by S. Sitarama Sastri | 1905 | 13,003 words
The Kena Upanishad is a collection of philosophical poems discussing the attributes of Brahman: the unchanging, infinite universal spirit. Brahman is further proposed as the cause for all the forces of nature, symbolized as Gods. This commentary by Shankara focuses on ‘Advaita Vedanta’, or non-dualism: one of the classical orthodox philosophies o...
यन्मनसा न मनुते येनाहुर्मनो मतम् ।
तदेव ब्रह्म त्वं विद्धि नेदं यदिदमुपासते ॥ ५ ॥
yanmanasā na manute yenāhurmano matam |
tadeva brahma tvaṃ viddhi nedaṃ yadidamupāsate || 5 ||
5. What one cannot think with the mind, but by which they say the mind is made to think, know That alone to be the Brahman, not this which (people) here worship. (5)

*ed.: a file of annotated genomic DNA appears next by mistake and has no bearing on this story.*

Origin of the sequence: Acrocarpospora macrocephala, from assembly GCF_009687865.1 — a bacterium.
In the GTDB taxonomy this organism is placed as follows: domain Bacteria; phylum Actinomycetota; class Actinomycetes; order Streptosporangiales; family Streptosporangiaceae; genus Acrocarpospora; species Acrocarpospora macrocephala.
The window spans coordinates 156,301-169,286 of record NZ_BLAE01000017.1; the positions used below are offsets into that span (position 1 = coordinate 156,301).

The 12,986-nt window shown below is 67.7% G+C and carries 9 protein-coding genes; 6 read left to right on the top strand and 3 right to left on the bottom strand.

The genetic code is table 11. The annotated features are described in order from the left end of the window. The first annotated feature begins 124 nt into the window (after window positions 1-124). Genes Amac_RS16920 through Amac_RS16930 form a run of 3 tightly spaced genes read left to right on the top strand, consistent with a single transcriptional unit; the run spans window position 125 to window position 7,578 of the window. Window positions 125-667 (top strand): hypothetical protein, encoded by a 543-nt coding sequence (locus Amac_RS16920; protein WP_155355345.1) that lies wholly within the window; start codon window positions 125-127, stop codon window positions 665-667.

Com.—‘Manah,’ ‘mind.’ By the word ‘Manah’ here, both mind and intelligence are meant. ‘Mauah’ means ‘that by which one thinks.’ The mind is equally connected with all the sensory organs, because its sphere includes all external objects. The Sruti says: ‘Desire, volition, deliberation, faith, negligence, boldness, timidity, shame, intelligence, fear, all these are mind.’ The modes of activity of the mind are desire, etc. By that mind, none wills or determines that intelligence which enlightens the mind, because as enlightener of the mind, that is the mind’s controller, the Atman being in the interior of everything, the mind cannot go there. The capacity of the mind to think exists, because it is enlightened by the intelligence shining within, and it is by that, that the mind is capable of activity. Those who know the Brahman say that the mind is pervaded by the Brahman. Therefore know that to be the Brahman which is the Atman, the interior intelligence of the mind. ‘Nedam, etc.,’ has already been explained in the commentary on the last verse.